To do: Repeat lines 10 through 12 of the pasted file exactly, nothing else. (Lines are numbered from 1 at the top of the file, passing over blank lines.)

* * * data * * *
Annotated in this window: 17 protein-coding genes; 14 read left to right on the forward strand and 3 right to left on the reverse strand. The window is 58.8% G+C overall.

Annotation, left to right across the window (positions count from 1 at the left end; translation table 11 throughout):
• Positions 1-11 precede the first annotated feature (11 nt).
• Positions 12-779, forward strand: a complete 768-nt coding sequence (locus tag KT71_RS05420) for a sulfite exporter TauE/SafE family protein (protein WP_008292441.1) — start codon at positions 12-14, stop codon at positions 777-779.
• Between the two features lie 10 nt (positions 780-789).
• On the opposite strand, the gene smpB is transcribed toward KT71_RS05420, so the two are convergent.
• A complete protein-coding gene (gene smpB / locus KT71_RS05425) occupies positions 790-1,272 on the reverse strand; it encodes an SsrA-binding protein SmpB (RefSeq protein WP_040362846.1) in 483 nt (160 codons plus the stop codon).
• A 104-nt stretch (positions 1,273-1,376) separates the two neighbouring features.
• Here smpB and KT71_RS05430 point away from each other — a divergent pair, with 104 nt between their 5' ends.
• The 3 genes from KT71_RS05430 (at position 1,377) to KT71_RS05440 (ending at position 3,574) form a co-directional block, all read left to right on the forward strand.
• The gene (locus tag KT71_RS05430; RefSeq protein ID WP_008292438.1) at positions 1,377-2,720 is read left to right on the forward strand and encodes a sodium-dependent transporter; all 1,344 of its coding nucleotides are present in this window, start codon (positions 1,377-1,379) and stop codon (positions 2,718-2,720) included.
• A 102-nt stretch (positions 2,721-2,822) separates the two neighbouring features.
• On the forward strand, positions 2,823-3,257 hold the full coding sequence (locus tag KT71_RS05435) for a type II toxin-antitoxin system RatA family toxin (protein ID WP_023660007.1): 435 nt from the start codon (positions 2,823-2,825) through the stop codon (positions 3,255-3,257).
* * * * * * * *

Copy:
• The 3 genes from KT71_RS05430 (at position 1,377) to KT71_RS05440 (ending at position 3,574) form a co-directional block, all read left to right on the forward strand.
• The gene (locus tag KT71_RS05430; RefSeq protein ID WP_008292438.1) at positions 1,377-2,720 is read left to right on the forward strand and encodes a sodium-dependent transporter; all 1,344 of its coding nucleotides are present in this window, start codon (positions 1,377-1,379) and stop codon (positions 2,718-2,720) included.
• A 102-nt stretch (positions 2,721-2,822) separates the two neighbouring features.